Keith Recker's life is all about colors. As a color trend consultant and forecaster for Pantone, he identifies new colors -- like Pantone's "Living Coral" (Pantone's color of the year for 2019) -- which designers in apparel, advertising, and industry look to in attracting eyes to their products.

Our guest is the gardening expert Benjamin Vogt, who grew up in Oklahoma and Minnesota and is now based in Nebraska, and who is also the author of "A New Garden Ethic: Cultivating Defiant Compassion for an Uncertain Future." Vogt will deliver the keynote address at a day-long gathering happening in OKC on Wednesday the 28th called "Rewilding Oklahoma: A Symposium for People, Places, and Pollinators." This event will highlight statewide successes in pollinator conservation, and you can learn more about it here.

(Note: This show first aired back in March.) Our guest is the Colorado-based writer Peter Heller, who tells us about his new novel, "The River." Per The Denver Post: "A fiery tour de force [of] poetic, staccato sentences and masterfully crafted prose.... The story itself resembles a trip down a river -- some parts are peaceful and allow for quiet introspection and big, deep breaths. But then you hit the rapids and the danger and risk jump off the page, forcing a sense of urgency. In those thrilling parts, reading required self-discipline.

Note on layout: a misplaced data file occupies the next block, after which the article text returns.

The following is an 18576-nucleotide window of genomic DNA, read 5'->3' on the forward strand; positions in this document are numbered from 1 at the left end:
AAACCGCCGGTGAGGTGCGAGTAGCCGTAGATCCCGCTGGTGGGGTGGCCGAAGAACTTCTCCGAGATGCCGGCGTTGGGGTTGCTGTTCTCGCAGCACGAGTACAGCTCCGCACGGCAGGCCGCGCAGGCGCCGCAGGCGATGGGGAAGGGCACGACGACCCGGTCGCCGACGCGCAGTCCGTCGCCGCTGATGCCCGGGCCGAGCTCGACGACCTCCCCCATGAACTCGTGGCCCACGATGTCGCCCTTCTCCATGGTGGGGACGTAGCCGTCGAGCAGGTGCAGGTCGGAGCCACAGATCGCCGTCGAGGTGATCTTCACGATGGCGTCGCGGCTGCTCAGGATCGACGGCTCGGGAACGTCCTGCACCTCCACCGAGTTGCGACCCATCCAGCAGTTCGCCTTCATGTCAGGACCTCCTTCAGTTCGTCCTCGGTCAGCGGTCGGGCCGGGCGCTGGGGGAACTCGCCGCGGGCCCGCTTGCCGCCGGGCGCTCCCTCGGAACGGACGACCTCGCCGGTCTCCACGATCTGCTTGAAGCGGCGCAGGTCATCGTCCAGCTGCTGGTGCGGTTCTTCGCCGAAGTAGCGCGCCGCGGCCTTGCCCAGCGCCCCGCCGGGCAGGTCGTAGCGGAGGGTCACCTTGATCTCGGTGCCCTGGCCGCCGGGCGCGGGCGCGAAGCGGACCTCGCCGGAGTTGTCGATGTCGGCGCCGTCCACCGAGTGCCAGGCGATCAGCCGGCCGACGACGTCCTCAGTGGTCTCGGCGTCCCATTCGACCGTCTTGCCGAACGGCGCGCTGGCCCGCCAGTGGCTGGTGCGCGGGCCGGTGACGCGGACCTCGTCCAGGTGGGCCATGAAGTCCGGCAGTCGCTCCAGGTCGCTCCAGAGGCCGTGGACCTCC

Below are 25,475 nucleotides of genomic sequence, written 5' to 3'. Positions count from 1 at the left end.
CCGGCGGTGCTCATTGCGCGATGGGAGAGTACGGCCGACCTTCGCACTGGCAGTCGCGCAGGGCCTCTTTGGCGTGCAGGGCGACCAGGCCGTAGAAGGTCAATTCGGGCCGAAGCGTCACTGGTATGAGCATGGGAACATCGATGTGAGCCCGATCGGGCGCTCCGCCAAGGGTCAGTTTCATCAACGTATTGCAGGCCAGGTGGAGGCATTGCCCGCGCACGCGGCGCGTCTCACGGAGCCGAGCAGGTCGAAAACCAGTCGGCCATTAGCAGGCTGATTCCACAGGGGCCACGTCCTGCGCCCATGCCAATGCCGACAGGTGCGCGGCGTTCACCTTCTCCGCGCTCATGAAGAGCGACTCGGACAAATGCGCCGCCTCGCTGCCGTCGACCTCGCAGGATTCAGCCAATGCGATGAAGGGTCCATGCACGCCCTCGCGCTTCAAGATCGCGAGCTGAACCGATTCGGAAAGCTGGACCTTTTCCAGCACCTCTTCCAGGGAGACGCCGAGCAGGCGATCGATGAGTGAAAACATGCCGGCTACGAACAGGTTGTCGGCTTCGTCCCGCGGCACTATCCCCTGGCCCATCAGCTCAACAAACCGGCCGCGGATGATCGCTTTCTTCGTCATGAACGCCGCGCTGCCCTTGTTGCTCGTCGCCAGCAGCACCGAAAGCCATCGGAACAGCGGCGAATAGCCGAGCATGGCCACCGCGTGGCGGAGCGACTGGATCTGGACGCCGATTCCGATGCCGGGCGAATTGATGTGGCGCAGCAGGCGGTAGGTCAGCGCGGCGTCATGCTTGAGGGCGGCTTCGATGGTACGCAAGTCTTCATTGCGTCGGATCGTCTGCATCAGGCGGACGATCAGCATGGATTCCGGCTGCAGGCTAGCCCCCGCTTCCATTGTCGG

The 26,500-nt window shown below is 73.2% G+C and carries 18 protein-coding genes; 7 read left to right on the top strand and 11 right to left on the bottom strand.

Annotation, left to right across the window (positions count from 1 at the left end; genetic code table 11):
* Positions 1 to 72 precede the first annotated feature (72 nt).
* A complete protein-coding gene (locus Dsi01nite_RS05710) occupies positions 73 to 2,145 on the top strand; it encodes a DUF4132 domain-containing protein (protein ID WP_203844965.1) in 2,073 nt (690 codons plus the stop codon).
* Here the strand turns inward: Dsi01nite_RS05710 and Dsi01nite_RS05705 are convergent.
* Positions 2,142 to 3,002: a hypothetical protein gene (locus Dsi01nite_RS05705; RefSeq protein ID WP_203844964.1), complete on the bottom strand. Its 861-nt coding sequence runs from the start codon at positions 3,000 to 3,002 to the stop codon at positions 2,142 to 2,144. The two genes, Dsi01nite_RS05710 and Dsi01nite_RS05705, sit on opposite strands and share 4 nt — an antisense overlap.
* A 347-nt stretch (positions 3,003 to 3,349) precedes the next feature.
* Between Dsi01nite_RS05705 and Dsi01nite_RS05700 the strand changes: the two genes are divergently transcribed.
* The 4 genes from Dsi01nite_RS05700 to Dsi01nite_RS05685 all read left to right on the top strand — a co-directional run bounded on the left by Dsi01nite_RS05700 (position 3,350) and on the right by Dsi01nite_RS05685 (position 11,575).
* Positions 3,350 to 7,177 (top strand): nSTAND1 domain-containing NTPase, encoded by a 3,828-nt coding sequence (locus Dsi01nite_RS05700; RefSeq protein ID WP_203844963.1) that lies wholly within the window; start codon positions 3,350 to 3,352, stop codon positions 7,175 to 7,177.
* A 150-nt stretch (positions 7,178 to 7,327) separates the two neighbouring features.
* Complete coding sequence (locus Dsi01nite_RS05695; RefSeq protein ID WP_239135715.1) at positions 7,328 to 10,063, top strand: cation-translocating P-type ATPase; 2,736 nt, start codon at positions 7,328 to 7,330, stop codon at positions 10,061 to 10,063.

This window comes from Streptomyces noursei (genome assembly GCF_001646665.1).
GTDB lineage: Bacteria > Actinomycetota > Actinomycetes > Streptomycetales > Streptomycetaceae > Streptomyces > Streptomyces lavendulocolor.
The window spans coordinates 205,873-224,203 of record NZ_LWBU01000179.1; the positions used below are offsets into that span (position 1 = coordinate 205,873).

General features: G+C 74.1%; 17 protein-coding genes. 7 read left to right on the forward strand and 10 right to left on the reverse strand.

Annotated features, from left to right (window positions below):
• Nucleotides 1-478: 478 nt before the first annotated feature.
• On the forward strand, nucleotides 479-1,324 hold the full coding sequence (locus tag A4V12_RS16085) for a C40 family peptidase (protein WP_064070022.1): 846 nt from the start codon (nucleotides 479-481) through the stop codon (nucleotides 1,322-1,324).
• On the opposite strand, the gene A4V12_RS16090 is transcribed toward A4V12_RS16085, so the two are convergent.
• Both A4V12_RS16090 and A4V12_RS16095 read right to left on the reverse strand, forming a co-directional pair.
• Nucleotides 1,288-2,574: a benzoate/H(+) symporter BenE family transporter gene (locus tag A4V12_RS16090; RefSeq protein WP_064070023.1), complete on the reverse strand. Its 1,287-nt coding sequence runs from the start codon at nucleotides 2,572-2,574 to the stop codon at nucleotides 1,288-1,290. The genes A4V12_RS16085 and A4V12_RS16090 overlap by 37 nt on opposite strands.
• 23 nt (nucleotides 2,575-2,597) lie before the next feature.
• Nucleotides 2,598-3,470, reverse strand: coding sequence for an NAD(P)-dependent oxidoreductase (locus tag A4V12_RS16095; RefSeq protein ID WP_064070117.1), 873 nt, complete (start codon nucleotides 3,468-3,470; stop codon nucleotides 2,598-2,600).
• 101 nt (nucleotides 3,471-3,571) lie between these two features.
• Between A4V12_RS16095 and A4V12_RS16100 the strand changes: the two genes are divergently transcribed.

"Lovely War: A Novel"

Aug 20, 2019

Our guest is Julie Berry, the bestselling young-adult novelist. Her writing has earned starred reviews from Kirkus, Publisher's Weekly, the Horn Book, and elsewhere. She joins us to discuss her new book, "Lovely War: A Novel." As was noted of this work by School Library Journal: "The Greek gods relate the tale of how four young people's fates collide in a love story for the ages. Caught by Hephaestus in an compromising position with Ares, the god of War, Aphrodite is put on trial by her husband in a Manhattan hotel.

On this edition of ST Medical Monday, we present our third and final health-related installment of the popular Life Kit podcast from NPR, which is an ongoing feature presenting useful "how to" tips to listeners on various aspects of daily living. Our own John Schumann co-hosted a trio of medical-based Life Kit podcasts which originally appeared earlier this summer, and those are the three episodes we're sharing on our program (last week, the week before last, and today).